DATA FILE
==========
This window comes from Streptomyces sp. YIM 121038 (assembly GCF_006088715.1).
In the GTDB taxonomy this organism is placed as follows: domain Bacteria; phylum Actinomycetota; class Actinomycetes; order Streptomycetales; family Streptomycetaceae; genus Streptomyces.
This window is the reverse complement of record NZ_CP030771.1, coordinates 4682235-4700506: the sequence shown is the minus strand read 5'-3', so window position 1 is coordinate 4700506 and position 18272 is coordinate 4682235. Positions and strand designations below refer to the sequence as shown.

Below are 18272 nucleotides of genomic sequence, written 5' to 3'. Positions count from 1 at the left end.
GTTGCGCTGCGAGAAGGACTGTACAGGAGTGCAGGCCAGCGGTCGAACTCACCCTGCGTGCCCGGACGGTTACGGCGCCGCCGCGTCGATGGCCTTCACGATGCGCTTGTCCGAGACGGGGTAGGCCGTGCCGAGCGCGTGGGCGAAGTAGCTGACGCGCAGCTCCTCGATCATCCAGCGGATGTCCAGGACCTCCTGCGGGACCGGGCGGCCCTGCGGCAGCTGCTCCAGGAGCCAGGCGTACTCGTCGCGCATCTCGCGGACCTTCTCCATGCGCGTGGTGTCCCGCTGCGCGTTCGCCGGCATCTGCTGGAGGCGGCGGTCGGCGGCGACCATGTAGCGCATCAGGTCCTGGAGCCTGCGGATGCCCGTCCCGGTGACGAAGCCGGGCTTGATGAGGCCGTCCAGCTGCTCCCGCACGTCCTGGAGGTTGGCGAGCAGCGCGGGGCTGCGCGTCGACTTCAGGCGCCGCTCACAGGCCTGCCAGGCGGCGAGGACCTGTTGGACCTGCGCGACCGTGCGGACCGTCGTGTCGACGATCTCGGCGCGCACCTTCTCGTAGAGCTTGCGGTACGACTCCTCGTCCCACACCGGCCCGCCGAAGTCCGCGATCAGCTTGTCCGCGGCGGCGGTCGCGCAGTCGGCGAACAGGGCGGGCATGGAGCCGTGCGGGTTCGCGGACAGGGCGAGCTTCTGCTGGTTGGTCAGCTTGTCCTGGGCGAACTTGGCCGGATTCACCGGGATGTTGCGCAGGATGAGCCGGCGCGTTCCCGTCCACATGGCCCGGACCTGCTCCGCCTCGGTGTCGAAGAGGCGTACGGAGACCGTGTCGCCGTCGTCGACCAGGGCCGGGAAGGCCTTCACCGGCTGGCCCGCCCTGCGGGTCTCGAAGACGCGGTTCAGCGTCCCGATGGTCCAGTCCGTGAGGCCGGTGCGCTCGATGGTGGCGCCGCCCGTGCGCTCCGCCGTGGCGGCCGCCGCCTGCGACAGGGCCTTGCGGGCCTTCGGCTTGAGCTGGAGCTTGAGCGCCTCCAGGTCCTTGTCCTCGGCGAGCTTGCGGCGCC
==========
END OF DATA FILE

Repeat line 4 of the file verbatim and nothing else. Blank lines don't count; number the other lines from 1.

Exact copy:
Below are 18272 nucleotides of genomic sequence, written 5' to 3'. Positions count from 1 at the left end.